There are billions of webpages with the sad title: “Home.”
25 billion, actually. I did the same search three years ago, and came up with seven billion. The more things change, the more they stay the same. I challenge you, as you wander around the Web, to think about WHY there are so many sites with home pages titled “Home.” If you think about it too much it gives you a headache.
Over the years, focus on webpage meta data goes in and out of fashion. I’ve no idea why that is, because meta attributes are BASIC. They tell the search engines what your page is about.
If you don’t tell the search engines what your page is about, they’ll decide for you, as this article, Watch Out for Long Title Tags | SEOmoz, reveals:
“In short: When your title tag is too long, instead of simply truncating it and adding an ellipsis to the end the way they used to, Google is trying to algorithmically determine a better title for the post.”
If “Google is trying to algorithmically determine a better title for the post” doesn’t scare you, it should. You’ve gone to endless trouble to create a webpage for your customers, and now GOOGLE — a software script — gets to decide what the page is about?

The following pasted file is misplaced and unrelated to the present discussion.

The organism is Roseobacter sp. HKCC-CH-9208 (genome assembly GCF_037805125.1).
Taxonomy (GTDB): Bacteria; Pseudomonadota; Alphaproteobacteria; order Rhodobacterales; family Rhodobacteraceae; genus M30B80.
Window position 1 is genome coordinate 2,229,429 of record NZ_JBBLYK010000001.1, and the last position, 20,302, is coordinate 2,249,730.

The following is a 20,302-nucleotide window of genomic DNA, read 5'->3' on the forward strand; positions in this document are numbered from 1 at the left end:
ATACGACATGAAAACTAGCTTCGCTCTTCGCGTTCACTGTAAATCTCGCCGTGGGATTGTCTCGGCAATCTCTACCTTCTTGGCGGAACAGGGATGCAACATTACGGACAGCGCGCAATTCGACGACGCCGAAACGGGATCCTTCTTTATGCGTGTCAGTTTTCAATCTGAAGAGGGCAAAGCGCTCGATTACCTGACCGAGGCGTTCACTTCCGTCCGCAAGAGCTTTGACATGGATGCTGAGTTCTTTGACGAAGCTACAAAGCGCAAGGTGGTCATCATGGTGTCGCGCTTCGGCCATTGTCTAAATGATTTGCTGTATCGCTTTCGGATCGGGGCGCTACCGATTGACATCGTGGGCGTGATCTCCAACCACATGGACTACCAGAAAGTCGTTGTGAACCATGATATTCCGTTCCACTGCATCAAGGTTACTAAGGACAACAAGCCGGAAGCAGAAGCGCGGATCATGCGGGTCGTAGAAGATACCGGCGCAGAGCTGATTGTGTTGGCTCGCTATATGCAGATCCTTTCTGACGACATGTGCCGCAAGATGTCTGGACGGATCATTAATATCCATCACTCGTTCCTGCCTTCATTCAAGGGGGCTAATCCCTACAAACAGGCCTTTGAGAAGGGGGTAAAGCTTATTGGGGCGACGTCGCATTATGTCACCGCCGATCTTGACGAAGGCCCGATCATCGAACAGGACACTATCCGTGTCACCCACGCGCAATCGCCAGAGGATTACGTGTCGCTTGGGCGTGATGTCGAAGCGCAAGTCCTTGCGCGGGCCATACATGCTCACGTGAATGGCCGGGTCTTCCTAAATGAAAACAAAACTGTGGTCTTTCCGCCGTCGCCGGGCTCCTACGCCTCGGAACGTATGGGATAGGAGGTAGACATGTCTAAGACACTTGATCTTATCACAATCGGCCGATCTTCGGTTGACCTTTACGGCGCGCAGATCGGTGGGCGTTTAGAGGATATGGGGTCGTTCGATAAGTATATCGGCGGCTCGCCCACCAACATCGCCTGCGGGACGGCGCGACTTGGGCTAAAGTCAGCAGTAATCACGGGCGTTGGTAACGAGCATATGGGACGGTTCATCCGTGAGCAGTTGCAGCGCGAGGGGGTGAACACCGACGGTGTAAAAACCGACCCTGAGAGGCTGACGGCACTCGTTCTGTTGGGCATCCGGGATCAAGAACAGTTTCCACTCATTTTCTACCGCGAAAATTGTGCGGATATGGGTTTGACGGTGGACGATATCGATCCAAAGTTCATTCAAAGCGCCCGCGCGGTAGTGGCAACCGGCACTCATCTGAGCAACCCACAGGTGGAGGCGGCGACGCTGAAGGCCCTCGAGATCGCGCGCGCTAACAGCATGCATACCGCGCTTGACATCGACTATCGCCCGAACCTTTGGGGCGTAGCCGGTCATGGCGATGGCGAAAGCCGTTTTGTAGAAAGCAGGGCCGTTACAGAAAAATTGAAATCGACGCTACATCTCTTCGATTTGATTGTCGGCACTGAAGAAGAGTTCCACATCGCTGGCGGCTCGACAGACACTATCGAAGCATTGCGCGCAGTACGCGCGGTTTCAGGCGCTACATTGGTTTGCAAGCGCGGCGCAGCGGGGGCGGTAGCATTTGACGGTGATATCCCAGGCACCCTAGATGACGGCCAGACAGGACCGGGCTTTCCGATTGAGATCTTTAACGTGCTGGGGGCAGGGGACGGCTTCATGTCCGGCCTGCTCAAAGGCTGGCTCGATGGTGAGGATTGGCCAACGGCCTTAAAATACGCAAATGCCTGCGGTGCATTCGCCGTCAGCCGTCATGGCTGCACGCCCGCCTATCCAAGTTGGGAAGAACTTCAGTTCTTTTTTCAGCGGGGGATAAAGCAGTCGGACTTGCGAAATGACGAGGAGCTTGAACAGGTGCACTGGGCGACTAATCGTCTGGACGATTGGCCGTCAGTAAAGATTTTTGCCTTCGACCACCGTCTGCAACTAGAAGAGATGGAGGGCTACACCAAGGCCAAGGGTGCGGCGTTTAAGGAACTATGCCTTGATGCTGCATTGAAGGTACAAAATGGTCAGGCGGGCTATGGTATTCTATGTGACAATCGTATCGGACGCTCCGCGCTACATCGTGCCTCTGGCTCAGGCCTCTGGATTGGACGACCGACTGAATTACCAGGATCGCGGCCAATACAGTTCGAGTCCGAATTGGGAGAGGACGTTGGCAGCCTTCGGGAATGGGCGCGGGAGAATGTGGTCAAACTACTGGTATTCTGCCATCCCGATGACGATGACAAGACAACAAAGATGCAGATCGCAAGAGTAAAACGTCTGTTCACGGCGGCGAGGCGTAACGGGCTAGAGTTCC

With Google and the search engines, nothing is certain. They want to be helpful to their customers (searchers). You can’t stop the search engines, but you can decide what goes into the meta elements on your page.
Web content meta elements: essential
Whenever I create a piece of Web content, I focus on the meta elements, because the snippet the search engines display in the search results is a tiny advertisement for your business.
What about you? Are you focusing on meta elements? How are your pages appearing in the search results? If you’re not getting the results you want, pay attention to your page titles, descriptions, and keywords.
And make sure that your home page isn’t titled: “Home.” :-)